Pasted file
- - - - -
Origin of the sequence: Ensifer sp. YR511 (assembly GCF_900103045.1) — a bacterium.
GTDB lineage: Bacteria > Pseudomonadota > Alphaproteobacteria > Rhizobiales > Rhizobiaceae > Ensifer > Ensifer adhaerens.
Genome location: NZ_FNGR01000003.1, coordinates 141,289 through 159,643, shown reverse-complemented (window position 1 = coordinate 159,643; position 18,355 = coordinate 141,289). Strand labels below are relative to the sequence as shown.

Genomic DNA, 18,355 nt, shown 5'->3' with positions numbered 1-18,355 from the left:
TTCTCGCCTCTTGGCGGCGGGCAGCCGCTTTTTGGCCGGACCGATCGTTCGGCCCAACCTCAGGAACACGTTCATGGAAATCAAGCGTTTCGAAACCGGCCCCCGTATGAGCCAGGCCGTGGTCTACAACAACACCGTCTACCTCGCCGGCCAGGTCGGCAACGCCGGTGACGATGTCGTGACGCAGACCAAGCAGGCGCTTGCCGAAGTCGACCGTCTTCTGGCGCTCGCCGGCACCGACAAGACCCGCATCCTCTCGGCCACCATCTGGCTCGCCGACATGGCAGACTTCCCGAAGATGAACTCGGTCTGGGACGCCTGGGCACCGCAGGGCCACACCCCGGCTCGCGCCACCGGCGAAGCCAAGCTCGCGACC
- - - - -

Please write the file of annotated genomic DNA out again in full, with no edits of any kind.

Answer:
Origin of the sequence: Ensifer sp. YR511 (assembly GCF_900103045.1) — a bacterium.
GTDB lineage: Bacteria > Pseudomonadota > Alphaproteobacteria > Rhizobiales > Rhizobiaceae > Ensifer > Ensifer adhaerens.
Genome location: NZ_FNGR01000003.1, coordinates 141,289 through 159,643, shown reverse-complemented (window position 1 = coordinate 159,643; position 18,355 = coordinate 141,289). Strand labels below are relative to the sequence as shown.

Genomic DNA, 18,355 nt, shown 5'->3' with positions numbered 1-18,355 from the left:
TTCTCGCCTCTTGGCGGCGGGCAGCCGCTTTTTGGCCGGACCGATCGTTCGGCCCAACCTCAGGAACACGTTCATGGAAATCAAGCGTTTCGAAACCGGCCCCCGTATGAGCCAGGCCGTGGTCTACAACAACACCGTCTACCTCGCCGGCCAGGTCGGCAACGCCGGTGACGATGTCGTGACGCAGACCAAGCAGGCGCTTGCCGAAGTCGACCGTCTTCTGGCGCTCGCCGGCACCGACAAGACCCGCATCCTCTCGGCCACCATCTGGCTCGCCGACATGGCAGACTTCCCGAAGATGAACTCGGTCTGGGACGCCTGGGCACCGCAGGGCCACACCCCGGCTCGCGCCACCGGCGAAGCCAAGCTCGCGACC